A man who was diagnosed with cancer in 2012 has said he “owes his life” to advances in treatments made by a cancer centre in Belfast.
The Experimental Cancer Medicine Centre (ECMC) is now set to receive almost £1.7m over the next five years.
The money is the result of a partnership between Cancer Research UK and the Public Health Agency in Northern Ireland.
The Belfast ECMC is part of a network across the UK, funded by the charity.
It delivers clinical trials of promising new treatments.
Since the network was first established in 2007, about 30,000 patients have taken part in 2,100 trials of new therapies.
They have included experimental immunotherapy, where treatments use the patient’s own immune cells to try to fight cancer, and medicine trials.
The renewed funding for research was in part due to the role Tim Kerr, from Holywood, played in the grant application.
The father-of-three told his story to the panel as part of the scientists’ pitch on what they would do with the money.
“Research, to me, is the way forward for work towards a cure,” he said.
“Looking back at 2012 when I was diagnosed, I’m pretty sure if it had been 10, 15 years earlier, I wouldn’t be here.
“The advances that have been made in treatments, early detection and surgery, in drugs and medicine in particular, which is what the ECMC is involved in, has got me to where I am, so I owe my life to those people who are dedicated to doing this sort of research.”
The 65-year-old was diagnosed with stage four bowel cancer in 2012.
Stage four is when the cancer has metastasised to other organs, and in Tim’s case it had spread to his liver.
“When I was flat on my back being treated here in Belfast, I know my surgeons were constantly in touch with people throughout Europe and in the United States, talking to them about my situation – how they would deal with it, comparing notes and so on,” he said.
“Those sorts of advances didn’t exist 15 or 20 years ago.”
A year after his treatment, the cancer was detected again on his liver and in another surgical advance he had 70% of the organ removed.
He ended up spending more than a fortnight on life support, a month in intensive care and another couple of months on the ward learning to walk again.
That was followed by a lung tumour in 2016.
“I don’t think it gets any easier any time someone says the words to you, ‘You’ve got cancer’,” he said.
“It just ripples through the family, the children. It’s very hard to compute and process, and it’s a devastating thing for anyone to have to contend with.”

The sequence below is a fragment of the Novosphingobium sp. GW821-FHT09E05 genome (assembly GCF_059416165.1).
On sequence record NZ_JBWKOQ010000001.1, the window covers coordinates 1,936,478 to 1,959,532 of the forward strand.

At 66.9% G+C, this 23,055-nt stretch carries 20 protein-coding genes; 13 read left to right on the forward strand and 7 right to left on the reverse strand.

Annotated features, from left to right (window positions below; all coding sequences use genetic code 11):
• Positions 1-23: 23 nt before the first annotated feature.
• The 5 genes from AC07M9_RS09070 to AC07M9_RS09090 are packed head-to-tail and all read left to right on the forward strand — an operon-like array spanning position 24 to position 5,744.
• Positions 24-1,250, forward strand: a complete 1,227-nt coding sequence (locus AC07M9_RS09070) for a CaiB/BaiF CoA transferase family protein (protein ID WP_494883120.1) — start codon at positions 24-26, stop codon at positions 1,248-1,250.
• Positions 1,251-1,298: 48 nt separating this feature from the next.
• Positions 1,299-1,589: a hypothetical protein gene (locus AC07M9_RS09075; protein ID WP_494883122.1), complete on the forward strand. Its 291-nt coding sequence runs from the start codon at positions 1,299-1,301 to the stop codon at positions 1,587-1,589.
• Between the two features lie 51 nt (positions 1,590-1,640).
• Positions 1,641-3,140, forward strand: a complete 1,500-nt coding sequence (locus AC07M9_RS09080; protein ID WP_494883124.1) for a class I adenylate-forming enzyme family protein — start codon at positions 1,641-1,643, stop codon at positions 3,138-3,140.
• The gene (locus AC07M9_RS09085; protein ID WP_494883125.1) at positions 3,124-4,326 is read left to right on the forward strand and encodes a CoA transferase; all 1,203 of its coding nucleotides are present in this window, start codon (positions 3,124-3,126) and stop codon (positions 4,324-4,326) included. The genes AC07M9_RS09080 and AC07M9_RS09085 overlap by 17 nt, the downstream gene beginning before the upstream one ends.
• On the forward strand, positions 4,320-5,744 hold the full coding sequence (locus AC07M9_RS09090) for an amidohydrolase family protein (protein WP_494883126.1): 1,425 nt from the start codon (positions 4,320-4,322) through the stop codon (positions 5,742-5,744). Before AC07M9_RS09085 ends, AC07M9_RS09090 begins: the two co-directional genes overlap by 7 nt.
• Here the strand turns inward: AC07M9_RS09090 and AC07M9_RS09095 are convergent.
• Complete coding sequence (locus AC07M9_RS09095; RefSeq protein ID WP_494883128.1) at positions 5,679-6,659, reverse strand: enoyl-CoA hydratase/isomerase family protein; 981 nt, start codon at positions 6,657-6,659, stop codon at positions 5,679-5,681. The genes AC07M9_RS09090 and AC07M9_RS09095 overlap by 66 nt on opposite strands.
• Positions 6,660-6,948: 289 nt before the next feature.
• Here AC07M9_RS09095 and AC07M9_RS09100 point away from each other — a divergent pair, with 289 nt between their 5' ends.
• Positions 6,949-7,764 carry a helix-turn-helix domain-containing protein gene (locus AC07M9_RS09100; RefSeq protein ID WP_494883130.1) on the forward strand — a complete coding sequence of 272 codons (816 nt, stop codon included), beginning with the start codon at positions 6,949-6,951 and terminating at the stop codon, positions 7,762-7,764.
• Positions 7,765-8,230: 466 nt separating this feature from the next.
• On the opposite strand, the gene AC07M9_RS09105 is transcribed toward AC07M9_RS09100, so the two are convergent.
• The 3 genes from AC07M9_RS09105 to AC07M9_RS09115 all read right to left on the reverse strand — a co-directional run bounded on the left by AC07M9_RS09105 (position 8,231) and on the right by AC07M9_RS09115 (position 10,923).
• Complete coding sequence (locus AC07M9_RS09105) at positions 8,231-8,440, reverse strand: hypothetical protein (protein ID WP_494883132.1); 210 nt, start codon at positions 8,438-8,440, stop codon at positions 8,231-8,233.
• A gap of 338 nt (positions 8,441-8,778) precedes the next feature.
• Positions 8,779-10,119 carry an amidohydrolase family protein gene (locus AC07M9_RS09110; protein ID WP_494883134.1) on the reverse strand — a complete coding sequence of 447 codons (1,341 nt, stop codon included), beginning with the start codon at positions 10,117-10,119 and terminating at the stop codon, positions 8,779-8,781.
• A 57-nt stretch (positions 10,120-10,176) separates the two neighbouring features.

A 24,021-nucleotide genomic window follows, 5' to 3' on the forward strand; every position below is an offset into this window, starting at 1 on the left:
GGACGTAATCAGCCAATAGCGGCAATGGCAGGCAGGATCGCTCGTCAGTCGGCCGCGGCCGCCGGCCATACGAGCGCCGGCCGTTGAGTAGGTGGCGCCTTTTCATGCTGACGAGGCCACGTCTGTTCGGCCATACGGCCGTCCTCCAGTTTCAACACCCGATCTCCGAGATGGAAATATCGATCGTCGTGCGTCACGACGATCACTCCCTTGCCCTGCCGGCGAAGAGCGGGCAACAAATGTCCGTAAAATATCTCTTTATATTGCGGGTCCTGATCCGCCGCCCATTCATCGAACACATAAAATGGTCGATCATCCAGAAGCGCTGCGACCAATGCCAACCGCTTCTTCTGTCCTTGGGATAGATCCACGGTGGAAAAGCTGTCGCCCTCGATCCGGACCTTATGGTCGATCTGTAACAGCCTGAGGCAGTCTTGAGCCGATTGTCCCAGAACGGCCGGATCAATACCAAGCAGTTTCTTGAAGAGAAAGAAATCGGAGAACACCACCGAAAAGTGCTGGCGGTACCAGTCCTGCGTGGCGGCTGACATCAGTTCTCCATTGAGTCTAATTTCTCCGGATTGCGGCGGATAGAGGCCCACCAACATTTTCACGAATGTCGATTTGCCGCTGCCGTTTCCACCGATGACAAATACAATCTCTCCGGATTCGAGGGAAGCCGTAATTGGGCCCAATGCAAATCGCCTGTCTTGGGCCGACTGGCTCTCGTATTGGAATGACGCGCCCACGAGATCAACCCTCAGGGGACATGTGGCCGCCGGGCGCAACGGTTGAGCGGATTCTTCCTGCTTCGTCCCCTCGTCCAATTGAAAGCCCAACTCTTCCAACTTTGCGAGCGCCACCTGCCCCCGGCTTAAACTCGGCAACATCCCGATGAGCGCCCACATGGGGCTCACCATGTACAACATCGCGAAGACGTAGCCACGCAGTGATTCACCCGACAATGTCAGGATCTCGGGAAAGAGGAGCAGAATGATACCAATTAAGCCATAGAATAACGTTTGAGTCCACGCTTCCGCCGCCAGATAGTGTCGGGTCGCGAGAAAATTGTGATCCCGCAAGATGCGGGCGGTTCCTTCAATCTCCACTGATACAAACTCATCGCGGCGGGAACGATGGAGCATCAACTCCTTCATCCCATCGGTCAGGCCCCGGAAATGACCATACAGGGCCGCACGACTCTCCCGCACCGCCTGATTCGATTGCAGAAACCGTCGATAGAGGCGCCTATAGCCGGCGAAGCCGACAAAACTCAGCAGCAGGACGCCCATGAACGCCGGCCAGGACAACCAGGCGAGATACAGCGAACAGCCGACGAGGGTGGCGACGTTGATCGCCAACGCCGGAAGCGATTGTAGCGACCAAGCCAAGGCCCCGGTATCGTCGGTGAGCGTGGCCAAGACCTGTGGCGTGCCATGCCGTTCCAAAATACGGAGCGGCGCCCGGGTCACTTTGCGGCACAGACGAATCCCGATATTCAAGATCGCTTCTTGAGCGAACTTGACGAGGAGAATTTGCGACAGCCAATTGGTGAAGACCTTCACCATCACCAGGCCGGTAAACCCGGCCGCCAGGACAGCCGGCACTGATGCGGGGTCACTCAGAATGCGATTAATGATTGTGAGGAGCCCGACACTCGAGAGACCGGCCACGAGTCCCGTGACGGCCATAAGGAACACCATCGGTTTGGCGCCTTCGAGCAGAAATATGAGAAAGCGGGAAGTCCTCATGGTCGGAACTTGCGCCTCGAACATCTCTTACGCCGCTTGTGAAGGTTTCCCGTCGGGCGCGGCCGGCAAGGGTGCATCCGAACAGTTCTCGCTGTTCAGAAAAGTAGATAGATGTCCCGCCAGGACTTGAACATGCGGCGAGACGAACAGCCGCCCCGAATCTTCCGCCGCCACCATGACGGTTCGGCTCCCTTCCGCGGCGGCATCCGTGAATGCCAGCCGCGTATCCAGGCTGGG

Seven batches of maggots
Tim also benefitted from other research advances, when a clot on his leg resulted in a troublesome and long-lasting wound.
“One of the treatments they gave me was the application of maggots,” he said.
“I had seven batches of them. They come in a little perforated teabag. They go in the size of a pinhead and come out the size of a small worm, having done a remarkable job of taking care of all the dead skin and debris that exists around a difficult wound.
“They did attract a good audience on the ward!”
Now, his wound long healed and five years on from his last surgery, Tim’s risk of developing cancer is the same as anyone who has never had the disease and he is making the most of life.
“I’ve enjoyed taking up baking bread, fermenting foods, taking more exercise – living.
“It’s good to be alive.”
Dr Vicky Coyle, a clinical professor and medical oncologist at the centre, said the funding would be critical in advancing cancer management and making new and existing treatments more effective.
“It’s really important for our patients because it gives them access to clinical trials,” she said.
“And it’s also important for us because it brings our research, started in our labs here in Belfast, through to clinical trials to benefit patients in Northern Ireland and beyond.”
Any treatment plan offered to a cancer patient has been driven by research.
“Yesterday’s experimental treatments or new treatments become today’s standard of care treatments,” said Dr Coyle.
“Some of those patients will benefit directly from taking part in the research, but as our patients often say to us, ‘Even if it doesn’t help me, it might help someone else’.
“And so they indirectly will be contributing to making outcomes better for many, many other patients for years to come.”